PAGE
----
Michael Brandt and I do not really have much in common. I write reviews for cheesy horror films, he writes (and now directs) wildly successful Hollywood blockbusters. But we do have one link: I happen to live in Madison, Wisconsin, and Brandt was born here.
Brandt tells me that he “grew up on Lake Mendota” because his grandparents had a house there, his parents went to school in Madison, and he has spent countless summers here. Have the frozen lakes, cheap booze and endless varieties of cheese influenced him much? Hard to say. Sounds like his biggest influence would have to be Robert Rodriguez. Brandt “worked for Robert for a while”, he says, and “pretty much everything I know came from Robert”.
His credits support this, with early work including a stint as editor and production manager for “Full Tilt Boogie”, the behind-the-scenes documentary of “From Dusk Till Dawn”. He also worked as an editor for Rodriguez’s “The Faculty”. Soon he moved from under that wing to his own success — he wrote films you may recall seeing: “2 Fast 2 Furious”, “Wanted” and “3:10 to Yuma”. His latest project (available now on DVD and Blu-Ray) is “The Double”, a non-stop action spy thriller with a few twists. Brandt wrote and directed.
What inspired this story? “I grew up reading Clancy and Ludlum… I like the spy genre,” he says. The thriller “works best with a level of realism”, the audience has to believe this could happen without the story straying into science fiction. With plenty of geography, history and politics just beneath the surface, realism was a must on this project and Brandt went the extra mile — he “did research on how Soviet spies operated.”
If you are like me, when you think Richard Gere, you think the charming, romantic comedy Richard Gere. You think “Pretty Woman”. This is again where Brandt and I differ, when he tells me that “the Richard Gere I think of is ‘Officer and a Gentleman’ and ‘Internal Affairs'”, what he calls “the intense, badass Richard Gere”. With just a touch of sadness, Brandt was quick to add, “I miss the badass Richard Gere.” Apparently, so did Gere himself! When approached with the script, “he didn’t think twice about it” and immediately fell into the role. And the action did not slow him down, either, despite being 62. There was “one shot of a stuntman throwing a punch”, but otherwise every scene was the real Richard. He was in “Top Gere”!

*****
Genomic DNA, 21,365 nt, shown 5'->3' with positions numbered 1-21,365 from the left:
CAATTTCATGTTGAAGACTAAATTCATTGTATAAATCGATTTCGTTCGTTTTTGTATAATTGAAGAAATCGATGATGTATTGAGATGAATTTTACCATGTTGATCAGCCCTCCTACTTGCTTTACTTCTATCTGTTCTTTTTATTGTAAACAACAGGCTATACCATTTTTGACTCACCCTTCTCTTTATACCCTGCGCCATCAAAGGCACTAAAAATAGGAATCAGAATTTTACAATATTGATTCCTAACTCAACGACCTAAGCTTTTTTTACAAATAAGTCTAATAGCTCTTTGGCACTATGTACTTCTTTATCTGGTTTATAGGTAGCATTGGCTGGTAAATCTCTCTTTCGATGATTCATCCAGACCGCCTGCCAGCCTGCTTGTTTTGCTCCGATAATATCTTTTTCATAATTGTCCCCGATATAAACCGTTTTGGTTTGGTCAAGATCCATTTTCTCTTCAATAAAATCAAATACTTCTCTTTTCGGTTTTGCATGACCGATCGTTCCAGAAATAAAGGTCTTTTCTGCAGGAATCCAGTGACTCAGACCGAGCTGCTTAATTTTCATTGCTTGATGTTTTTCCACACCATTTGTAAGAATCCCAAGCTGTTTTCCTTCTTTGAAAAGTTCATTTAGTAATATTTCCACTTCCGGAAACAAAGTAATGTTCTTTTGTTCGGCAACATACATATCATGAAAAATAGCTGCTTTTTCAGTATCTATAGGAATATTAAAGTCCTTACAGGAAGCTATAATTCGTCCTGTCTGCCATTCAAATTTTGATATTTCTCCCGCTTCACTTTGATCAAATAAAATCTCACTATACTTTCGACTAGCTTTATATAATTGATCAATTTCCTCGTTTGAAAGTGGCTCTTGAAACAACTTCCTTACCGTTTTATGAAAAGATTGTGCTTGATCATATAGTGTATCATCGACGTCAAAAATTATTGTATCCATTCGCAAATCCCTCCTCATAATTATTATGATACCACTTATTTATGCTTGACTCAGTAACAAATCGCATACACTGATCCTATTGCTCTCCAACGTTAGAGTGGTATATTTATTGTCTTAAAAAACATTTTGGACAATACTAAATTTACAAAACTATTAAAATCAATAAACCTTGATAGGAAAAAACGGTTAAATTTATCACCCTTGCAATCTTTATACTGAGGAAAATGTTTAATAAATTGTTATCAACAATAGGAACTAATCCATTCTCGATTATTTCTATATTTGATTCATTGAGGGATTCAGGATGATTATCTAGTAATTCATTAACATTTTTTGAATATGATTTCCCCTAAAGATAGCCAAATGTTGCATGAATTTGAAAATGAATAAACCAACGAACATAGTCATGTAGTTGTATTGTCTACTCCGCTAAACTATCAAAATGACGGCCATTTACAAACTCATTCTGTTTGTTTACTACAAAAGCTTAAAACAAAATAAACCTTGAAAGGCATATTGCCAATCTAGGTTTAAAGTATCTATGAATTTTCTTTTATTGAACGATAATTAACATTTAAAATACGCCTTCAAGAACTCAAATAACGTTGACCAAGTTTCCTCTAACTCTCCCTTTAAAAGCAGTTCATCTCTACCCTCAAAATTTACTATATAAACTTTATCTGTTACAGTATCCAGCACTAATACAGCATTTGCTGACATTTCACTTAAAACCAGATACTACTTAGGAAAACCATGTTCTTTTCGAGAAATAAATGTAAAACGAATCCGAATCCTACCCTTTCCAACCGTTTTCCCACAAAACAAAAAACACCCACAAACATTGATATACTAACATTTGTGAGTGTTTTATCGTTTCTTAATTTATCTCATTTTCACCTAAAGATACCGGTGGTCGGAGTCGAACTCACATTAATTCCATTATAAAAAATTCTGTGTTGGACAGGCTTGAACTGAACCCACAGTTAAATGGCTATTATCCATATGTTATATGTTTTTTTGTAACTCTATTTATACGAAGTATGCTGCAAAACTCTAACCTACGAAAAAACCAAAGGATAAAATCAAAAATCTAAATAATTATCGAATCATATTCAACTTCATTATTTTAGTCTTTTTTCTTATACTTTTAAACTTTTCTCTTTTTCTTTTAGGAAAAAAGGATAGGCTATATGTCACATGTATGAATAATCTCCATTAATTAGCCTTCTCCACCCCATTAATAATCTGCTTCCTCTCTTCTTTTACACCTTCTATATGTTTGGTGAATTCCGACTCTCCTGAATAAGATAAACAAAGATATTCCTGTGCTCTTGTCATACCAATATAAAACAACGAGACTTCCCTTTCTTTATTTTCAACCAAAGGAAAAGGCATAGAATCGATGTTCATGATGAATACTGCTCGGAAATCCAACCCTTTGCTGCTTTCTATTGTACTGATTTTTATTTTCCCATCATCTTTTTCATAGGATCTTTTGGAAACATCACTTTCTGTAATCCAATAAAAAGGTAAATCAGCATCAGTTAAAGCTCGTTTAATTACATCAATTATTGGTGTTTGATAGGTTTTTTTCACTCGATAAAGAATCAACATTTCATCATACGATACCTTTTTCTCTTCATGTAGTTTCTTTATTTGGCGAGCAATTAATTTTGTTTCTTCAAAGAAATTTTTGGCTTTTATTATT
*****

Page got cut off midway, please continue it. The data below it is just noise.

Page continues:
The film marks a bit of a milestone for its co-star, Topher Grace. This was the “first time Topher Grace held or fired a gun, or held a baby,” says Brandt. And he was much more natural with the gun. I was curious what would happen if the co-stars would have to fight in real life. Says Brandt, Topher’s “very unique frame” would give in to Gere’s “wiliness”.
Why did Brandt decide that this was the time to move from writing to directing? “Derek and I have been saying a long time we should survive or fail on our own,” he says, referring to co-writer Derek Haas, who has been with him since their days at Baylor University. For Brandt, the “best part of directing was being involved in post-production all the way through”, but he is a perfectionist and this added responsibility caused him to see many “missed opportunities and budget constraints”. (As a viewer, I have to say such “missed opportunities” were not noticeable.)
For those keeping score, this was the first time Martin Sheen and Richard Gere have been in a film together, and “I’m proud to be the one who was able to bring them together,” says Brandt. Also, “we made Detroit look like Washington, DC”. Now, THAT is a small miracle!
If you like action, suspense, twists, turns… or Odette Yustman… I strongly urge you to rent “The Double” today.